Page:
For many couples, the new year brings an opportunity to reflect on their relationship and look to the future.
Relationship counsellors typically see a surge in enquiries after Christmas and New Year. And the first working Monday in January is so-called ‘Divorce Day’ when there’s a reported peak in calls to solicitors and internet searches on the theme of divorce.
The stories surrounding these trends are often negative and focus on couples splitting up or arguing.
But according to our counsellors, it’s also a time when couples want to be more positive, make changes and look to strengthen and improve their relationships.
Maybe they have made a New Year’s resolution to work harder at their relationship – and need to talk to someone about this.
We spoke to BACP member Stefan Walters about his advice for people who want to help their relationship in 2019.
1. Know yourself
Making sure you ‘know yourself’ is one of the most important things you can do in a relationship, said Stefan.
Understanding your own personality, emotions and pressure points can be very beneficial to a relationship.
“You take yourself into the relationship,” he said, "you need to start by working on yourself.
“Know how to regulate yourself so things don’t build up. Know your triggers and how to deal with them.”
2. Make time for a quality dialogue with your partner
“It’s important to do this as often as you can,” said Stefan.
“Some couples will do this once a week, others will use the time they spend in therapy for this dialogue.
“You need to create the time to take the temperature of what’s happening in the relationship. It’s an emotional gauge of what’s going on.”
These conversations can mean people don’t get upset because an issue has not been articulated, and they can also stop partners being complacent in the relationship, said Stefan.
It’s vital to be aware of how both people are feeling and what’s going on in the relationship.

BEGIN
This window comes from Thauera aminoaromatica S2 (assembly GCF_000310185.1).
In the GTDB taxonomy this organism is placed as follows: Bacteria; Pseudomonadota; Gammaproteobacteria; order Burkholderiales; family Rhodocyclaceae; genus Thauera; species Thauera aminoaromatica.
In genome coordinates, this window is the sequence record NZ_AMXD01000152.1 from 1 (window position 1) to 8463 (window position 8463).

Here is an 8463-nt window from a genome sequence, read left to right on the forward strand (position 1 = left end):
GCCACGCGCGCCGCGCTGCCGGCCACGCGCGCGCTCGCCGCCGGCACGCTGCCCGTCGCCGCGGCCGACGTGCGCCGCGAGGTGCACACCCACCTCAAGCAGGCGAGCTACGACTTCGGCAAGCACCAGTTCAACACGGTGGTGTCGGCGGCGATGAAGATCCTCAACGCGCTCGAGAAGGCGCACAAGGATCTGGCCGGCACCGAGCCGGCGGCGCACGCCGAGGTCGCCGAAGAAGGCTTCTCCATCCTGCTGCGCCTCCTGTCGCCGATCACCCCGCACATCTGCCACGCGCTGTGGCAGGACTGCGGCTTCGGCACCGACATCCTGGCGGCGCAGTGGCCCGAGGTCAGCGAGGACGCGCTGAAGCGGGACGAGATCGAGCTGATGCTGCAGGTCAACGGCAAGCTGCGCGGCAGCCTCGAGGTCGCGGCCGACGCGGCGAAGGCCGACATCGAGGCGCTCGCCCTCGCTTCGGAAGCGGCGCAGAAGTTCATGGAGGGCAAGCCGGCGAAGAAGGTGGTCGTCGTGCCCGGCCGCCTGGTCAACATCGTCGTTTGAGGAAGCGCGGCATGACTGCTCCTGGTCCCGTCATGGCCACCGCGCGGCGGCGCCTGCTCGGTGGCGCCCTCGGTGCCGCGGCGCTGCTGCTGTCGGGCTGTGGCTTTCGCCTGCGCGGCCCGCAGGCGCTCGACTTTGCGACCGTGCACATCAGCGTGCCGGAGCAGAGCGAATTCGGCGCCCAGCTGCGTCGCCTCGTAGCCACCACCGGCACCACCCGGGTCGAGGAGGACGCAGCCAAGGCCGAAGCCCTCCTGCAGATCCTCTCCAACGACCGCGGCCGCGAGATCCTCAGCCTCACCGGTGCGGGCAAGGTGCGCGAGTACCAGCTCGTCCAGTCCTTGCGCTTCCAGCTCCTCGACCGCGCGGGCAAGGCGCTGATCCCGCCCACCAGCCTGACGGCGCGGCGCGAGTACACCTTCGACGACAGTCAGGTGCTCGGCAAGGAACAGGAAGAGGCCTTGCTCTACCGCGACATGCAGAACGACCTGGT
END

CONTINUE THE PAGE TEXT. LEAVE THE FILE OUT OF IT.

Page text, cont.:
3. Manage the ‘thirds’
Stefan stressed that couples should have an agreed strategy for managing anything that is outside the relationship, such as work, hobbies or family.
“Come at it from an agreed standpoint,” he said.
This means you are both on the same track, there are fewer surprises and both people in the relationship are more prepared about how to tackle issues when they come up.
“This can be particularly important after Christmas if there’s been a family argument or it’s been a hard time,” he added.
4. Have a shared vision for the relationship
It’s important that your visions for the relationship are shared, said Stefan.
“If one person wants to live in a big mansion, but the other person doesn’t think that’s important, there could be a problem,” he added.
“Some people have this conversation at the early stages of the relationship, but then don’t have it again. It’s no use if this discussion was 10 years ago. Things change, you have to keep having this ‘shared vision’ conversation throughout your relationship.”
5. Don’t forget the physical side of a relationship
“Remember to practise physical touch – whatever feels comfortable,” said Stefan in his final piece of advice.
“Make sure that physical contact is part of the relationship, it can offer safety and security. Even holding hands or having a kiss can help,” he said.
To speak to a BACP relationship counsellor, visit our Find a Therapist Directory.
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